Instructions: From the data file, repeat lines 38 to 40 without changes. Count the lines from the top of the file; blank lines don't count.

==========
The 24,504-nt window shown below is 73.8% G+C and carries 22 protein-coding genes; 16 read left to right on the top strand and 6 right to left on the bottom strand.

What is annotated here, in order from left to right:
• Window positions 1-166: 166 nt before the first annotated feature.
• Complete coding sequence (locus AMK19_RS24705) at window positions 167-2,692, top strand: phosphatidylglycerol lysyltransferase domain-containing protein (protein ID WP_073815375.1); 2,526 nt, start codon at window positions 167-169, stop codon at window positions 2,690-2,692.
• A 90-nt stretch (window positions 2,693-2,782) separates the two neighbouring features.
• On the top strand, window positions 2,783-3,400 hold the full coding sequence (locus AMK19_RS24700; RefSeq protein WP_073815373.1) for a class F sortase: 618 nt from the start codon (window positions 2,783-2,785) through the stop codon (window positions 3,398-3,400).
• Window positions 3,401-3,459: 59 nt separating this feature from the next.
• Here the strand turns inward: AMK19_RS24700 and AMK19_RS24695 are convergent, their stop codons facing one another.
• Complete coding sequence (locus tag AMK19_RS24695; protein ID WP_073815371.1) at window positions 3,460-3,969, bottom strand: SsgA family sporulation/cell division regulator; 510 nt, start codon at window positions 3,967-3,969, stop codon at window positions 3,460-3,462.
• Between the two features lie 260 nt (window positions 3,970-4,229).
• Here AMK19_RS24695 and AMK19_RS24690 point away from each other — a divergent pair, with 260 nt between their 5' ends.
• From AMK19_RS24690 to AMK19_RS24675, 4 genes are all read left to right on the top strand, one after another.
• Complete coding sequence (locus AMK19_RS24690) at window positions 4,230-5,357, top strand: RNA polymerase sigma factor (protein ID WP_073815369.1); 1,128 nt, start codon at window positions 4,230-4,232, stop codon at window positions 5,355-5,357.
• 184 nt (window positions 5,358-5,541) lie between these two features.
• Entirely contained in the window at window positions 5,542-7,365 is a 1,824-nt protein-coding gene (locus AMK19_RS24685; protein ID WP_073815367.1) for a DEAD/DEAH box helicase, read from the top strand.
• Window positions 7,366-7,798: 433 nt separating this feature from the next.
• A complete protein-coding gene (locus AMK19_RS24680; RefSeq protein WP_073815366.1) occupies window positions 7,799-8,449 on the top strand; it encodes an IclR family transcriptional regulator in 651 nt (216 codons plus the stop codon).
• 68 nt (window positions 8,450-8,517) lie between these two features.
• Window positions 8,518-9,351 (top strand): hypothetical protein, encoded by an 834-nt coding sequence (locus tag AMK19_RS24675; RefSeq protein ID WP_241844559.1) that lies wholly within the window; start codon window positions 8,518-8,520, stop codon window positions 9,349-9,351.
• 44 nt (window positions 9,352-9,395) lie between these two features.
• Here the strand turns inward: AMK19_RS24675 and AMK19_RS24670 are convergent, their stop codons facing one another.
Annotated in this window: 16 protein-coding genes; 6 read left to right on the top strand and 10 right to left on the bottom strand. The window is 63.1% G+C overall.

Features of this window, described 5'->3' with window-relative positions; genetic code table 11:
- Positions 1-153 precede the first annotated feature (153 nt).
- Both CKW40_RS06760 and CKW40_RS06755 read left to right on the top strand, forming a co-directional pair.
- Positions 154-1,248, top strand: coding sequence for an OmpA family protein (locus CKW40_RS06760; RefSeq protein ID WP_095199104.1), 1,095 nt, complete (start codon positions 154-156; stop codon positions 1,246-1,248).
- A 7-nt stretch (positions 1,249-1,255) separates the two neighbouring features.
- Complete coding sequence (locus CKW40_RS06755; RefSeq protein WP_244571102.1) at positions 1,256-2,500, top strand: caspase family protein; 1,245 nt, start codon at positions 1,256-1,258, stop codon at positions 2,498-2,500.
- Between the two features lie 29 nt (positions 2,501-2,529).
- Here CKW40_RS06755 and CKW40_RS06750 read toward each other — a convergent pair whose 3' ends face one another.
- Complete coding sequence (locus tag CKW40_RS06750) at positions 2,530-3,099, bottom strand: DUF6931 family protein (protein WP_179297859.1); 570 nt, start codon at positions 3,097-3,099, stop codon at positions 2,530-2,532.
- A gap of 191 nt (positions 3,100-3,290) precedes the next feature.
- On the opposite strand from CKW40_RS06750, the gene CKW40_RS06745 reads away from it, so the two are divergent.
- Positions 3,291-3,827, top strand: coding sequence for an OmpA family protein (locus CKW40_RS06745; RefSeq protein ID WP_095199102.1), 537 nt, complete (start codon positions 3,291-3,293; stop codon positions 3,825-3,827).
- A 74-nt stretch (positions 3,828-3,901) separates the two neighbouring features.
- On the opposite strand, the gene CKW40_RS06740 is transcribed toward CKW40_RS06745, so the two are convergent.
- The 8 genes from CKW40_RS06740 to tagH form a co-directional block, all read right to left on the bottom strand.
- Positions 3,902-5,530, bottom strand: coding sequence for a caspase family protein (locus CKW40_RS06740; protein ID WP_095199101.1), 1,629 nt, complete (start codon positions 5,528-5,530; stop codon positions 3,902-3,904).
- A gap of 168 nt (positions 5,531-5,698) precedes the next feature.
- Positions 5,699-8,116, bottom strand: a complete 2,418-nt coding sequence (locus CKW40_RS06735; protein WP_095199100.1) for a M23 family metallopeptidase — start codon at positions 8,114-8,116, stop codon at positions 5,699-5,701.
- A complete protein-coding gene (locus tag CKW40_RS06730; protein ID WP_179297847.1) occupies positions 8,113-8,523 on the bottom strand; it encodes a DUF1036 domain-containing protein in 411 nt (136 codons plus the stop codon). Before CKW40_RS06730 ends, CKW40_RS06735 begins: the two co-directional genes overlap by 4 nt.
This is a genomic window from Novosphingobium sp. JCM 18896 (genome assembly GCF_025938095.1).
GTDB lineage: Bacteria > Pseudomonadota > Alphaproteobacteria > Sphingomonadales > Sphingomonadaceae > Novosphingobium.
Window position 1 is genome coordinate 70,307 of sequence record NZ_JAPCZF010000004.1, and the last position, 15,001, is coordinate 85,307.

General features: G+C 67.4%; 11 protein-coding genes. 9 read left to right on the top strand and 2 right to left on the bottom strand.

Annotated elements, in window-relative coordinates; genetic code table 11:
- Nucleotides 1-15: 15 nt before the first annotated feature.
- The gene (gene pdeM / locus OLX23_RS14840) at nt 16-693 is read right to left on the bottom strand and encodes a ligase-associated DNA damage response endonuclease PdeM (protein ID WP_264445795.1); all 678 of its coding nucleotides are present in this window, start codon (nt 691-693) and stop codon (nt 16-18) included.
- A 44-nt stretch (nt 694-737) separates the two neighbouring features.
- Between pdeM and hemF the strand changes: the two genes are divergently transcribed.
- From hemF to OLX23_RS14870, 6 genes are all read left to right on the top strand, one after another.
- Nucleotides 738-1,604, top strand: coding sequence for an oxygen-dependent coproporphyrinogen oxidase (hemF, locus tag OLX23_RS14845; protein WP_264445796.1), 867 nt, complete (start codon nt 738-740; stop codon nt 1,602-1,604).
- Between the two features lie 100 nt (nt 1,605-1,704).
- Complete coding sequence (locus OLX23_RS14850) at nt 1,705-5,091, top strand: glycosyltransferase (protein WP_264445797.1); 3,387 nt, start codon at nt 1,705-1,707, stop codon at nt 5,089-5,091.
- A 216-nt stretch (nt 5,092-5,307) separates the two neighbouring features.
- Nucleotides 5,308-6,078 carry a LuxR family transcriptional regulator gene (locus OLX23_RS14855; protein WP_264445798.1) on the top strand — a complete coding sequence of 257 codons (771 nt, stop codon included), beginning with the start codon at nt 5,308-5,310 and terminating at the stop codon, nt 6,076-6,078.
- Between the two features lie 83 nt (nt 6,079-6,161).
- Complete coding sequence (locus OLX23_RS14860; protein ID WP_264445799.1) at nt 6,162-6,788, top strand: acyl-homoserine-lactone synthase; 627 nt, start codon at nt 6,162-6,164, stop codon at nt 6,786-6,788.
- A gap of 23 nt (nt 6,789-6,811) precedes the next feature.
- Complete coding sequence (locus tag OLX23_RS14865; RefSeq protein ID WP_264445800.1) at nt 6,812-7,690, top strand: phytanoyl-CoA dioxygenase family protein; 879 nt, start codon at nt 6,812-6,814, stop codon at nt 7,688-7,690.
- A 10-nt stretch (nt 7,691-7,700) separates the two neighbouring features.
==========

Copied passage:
- Positions 3,902-5,530, bottom strand: coding sequence for a caspase family protein (locus CKW40_RS06740; protein ID WP_095199101.1), 1,629 nt, complete (start codon positions 5,528-5,530; stop codon positions 3,902-3,904).
- A gap of 168 nt (positions 5,531-5,698) precedes the next feature.
- Positions 5,699-8,116, bottom strand: a complete 2,418-nt coding sequence (locus CKW40_RS06735; protein WP_095199100.1) for a M23 family metallopeptidase — start codon at positions 8,114-8,116, stop codon at positions 5,699-5,701.